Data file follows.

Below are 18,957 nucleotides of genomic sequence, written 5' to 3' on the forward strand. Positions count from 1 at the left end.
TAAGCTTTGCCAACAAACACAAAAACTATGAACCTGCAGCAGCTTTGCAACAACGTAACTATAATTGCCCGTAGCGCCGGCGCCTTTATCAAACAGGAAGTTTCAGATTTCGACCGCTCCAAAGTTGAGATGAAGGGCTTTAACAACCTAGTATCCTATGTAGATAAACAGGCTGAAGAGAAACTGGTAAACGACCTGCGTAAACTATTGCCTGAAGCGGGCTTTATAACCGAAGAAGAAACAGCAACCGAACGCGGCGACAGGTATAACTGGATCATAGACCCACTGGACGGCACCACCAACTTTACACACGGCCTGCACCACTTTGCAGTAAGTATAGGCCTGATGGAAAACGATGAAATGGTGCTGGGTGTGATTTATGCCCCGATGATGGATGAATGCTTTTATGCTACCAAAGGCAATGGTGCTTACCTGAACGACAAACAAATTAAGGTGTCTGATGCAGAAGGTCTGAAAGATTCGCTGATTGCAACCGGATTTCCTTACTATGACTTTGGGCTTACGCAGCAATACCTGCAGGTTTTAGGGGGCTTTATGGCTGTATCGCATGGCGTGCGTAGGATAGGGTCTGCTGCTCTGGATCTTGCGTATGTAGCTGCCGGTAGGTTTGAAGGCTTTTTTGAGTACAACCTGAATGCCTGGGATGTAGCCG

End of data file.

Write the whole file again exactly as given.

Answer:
Below are 18,957 nucleotides of genomic sequence, written 5' to 3' on the forward strand. Positions count from 1 at the left end.
TAAGCTTTGCCAACAAACACAAAAACTATGAACCTGCAGCAGCTTTGCAACAACGTAACTATAATTGCCCGTAGCGCCGGCGCCTTTATCAAACAGGAAGTTTCAGATTTCGACCGCTCCAAAGTTGAGATGAAGGGCTTTAACAACCTAGTATCCTATGTAGATAAACAGGCTGAAGAGAAACTGGTAAACGACCTGCGTAAACTATTGCCTGAAGCGGGCTTTATAACCGAAGAAGAAACAGCAACCGAACGCGGCGACAGGTATAACTGGATCATAGACCCACTGGACGGCACCACCAACTTTACACACGGCCTGCACCACTTTGCAGTAAGTATAGGCCTGATGGAAAACGATGAAATGGTGCTGGGTGTGATTTATGCCCCGATGATGGATGAATGCTTTTATGCTACCAAAGGCAATGGTGCTTACCTGAACGACAAACAAATTAAGGTGTCTGATGCAGAAGGTCTGAAAGATTCGCTGATTGCAACCGGATTTCCTTACTATGACTTTGGGCTTACGCAGCAATACCTGCAGGTTTTAGGGGGCTTTATGGCTGTATCGCATGGCGTGCGTAGGATAGGGTCTGCTGCTCTGGATCTTGCGTATGTAGCTGCCGGTAGGTTTGAAGGCTTTTTTGAGTACAACCTGAATGCCTGGGATGTAGCCG